By Claire A. Williams, USA
Because I over-think everything, when I see something particularly sad, it can sometimes take me forever to keep it from flashing through my mind at random, unwelcome moments. I still remember the dog ears I saw in Nicaragua so riddled with ticks that I thought they were sand, and the mother screaming and hitting her child in the parking lot of a Nevada McDonald’s over a decade ago.
Sometimes the poverty and sadness I see on my trip around the world become overwhelming. However, these things do happen everywhere, in the countries I travel through and in some Bay Area streets. But there’s something about being on the road that allows me to see more distinctly than when at home.
Today I went to Garbage City, a poor Caireene slum populated by the city’s garbage workers, mostly Christian migrants from Upper Egypt.
In some developing nations, pigs are an integral part of the garbage collecting process. Not only can they act as natural recyclers, but families who work in garbage collection can easily raise such animals on the scraps that abound.
Because the Muslim faith prevents its followers from working with the pigs, a particularly large percentage of the trade’s workers identify as Christians.
Garbage city is home to upwards of 15,000 people and a handful of churches, most notably the Church of St. Simeon, which can hold 20,000 in its dramatic amphitheatre carved into the caves.
I had heard about Garbage City and felt fortunate when my host at Cairo’s Windsor Hotel said she knew someone who worked with one of the City’s most prominent organizations: Association for the Protection of the Environment. Several phone calls later, we found ourselves riding to the Association one Tuesday morning with three volunteers who have more than 40 years of service under their collective belt.
Although the Association for the Protection of the Environment (APE) is a secular organization, most of the volunteers are Christian, and Garbage City itself is populated by perhaps 90% Christians (as opposed to 20% of the general Cairenne population), one volunteer at the Association guesses. At the Association, women of Tova, Cairo—the poorest section of Garbage City—get good jobs for good wages.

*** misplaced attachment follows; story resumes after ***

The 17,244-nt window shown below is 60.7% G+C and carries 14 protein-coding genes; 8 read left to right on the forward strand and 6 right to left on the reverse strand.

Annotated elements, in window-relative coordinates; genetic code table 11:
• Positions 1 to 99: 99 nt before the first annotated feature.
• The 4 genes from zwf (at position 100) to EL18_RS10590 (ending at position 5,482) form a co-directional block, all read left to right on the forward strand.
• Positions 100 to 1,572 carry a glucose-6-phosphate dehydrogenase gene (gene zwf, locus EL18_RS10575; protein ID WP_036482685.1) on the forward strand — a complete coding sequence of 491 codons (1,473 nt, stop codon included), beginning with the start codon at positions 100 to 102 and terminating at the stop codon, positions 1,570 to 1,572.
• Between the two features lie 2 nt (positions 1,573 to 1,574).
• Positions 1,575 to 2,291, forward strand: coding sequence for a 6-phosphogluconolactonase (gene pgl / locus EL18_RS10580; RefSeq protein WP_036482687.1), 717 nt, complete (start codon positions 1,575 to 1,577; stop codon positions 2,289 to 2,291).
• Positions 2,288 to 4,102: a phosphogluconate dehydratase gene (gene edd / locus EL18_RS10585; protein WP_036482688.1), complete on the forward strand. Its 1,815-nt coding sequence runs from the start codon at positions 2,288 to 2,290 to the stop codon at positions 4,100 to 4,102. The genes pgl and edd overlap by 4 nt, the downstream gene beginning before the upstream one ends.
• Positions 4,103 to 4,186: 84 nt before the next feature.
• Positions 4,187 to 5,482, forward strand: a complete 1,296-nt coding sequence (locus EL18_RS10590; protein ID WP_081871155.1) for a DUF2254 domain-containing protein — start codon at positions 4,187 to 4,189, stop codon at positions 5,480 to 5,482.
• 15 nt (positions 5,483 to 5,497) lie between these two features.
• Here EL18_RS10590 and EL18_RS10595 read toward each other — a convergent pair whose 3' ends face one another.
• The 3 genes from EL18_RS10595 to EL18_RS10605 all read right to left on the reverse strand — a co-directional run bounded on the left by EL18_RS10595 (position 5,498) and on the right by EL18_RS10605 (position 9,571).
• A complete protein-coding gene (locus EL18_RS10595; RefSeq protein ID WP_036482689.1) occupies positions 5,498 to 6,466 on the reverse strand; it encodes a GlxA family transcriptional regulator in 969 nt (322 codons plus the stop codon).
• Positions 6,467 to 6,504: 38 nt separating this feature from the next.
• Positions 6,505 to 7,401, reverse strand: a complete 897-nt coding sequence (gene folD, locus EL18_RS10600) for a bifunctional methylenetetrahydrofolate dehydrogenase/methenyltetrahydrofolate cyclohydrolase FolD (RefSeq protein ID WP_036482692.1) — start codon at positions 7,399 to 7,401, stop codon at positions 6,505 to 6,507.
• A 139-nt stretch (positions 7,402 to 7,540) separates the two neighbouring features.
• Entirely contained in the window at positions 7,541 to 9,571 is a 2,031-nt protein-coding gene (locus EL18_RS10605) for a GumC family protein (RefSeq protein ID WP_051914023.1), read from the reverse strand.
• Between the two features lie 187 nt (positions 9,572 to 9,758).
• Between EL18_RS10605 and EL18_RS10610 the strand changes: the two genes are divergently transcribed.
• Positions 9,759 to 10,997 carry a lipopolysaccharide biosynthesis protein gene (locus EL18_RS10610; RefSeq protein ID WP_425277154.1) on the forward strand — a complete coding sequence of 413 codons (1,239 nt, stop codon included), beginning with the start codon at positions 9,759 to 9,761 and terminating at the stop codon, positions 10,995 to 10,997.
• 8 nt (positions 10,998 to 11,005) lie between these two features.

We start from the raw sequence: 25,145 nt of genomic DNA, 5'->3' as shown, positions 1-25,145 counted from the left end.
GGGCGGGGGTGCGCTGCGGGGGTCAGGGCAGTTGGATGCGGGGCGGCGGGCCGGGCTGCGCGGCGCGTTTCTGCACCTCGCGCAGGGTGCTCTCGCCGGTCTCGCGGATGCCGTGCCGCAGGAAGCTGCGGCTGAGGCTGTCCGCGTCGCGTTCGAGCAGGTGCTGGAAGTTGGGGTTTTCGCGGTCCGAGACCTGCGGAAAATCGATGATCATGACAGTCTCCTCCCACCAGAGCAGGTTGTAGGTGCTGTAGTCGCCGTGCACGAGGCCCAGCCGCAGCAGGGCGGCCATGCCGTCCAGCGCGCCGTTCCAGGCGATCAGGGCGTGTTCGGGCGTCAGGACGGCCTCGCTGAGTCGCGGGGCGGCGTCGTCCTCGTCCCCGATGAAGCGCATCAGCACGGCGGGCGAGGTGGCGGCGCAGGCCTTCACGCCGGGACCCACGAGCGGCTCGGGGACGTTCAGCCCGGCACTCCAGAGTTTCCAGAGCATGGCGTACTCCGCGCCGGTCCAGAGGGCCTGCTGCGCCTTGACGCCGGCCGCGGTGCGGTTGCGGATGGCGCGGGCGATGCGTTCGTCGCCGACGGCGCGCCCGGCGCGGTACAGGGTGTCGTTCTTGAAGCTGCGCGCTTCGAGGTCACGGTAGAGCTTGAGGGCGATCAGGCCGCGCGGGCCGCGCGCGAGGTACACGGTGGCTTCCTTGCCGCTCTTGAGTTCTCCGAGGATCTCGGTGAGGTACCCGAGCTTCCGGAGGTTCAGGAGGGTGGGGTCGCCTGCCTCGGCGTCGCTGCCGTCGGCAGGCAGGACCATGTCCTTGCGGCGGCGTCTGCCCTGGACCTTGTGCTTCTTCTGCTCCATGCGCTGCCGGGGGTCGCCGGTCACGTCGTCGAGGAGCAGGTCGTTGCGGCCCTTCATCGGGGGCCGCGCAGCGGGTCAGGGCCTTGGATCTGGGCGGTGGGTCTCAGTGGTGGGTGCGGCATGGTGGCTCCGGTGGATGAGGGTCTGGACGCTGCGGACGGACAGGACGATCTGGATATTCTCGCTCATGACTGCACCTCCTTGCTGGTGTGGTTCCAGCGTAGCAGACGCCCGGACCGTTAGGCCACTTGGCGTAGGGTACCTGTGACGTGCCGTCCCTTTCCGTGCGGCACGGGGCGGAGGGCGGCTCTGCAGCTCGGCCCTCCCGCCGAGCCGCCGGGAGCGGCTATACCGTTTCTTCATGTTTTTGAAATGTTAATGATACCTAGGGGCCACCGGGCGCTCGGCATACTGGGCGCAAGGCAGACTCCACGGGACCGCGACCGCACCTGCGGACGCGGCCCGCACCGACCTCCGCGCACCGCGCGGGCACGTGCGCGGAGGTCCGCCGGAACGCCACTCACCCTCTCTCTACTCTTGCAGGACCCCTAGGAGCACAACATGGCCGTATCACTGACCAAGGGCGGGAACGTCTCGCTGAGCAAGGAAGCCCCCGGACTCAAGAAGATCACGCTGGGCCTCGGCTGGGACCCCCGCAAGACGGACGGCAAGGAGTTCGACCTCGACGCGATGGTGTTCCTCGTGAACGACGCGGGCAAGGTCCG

In my morning there, I tried to learn as much as I could without getting in the way. I shopped in the shop where the women sell paper products and all manner of sewing and embroidered goods made from recycled sources. I went to the kids’ club, and wandered around the surrounding community.
Everywhere I went, the smell followed me. Everyone knows the smell of garbage, be it from a bag or a dumpster. In Garbage City, where garbage is everything, they rightly say that you begin smelling the ‘sick sweetness’ if you’re anywhere nearby. When inside the wall-less city limits, the stench never leaves. Unable to imagine how people get used to it, I tried to find refuge in the Association’s four-acre garden.
While sitting in the garden, I once again learned that even the smallest things happen as they should. Wandering for a place to sit, I found an overturned pot where the breeze was blowing right and the garbage wasn’t so pungent. Just then, the gardener came and gave me new basil he had just cut. I smelled it, and held it, and thought about how having the basil was one of the ways to live in a place that smells so strongly of something you do not want.
And with the garbage in the air, but the basil in my hand, it was not quite as bad. I worried that this might mean I was not experiencing the full moment, and that somehow I had hidden the reality of Garbage City with my makeshift air freshener. But diffusing the pungent air with basil, tempering the garbage with basil, can’t be all bad if it means that I could sit there longer.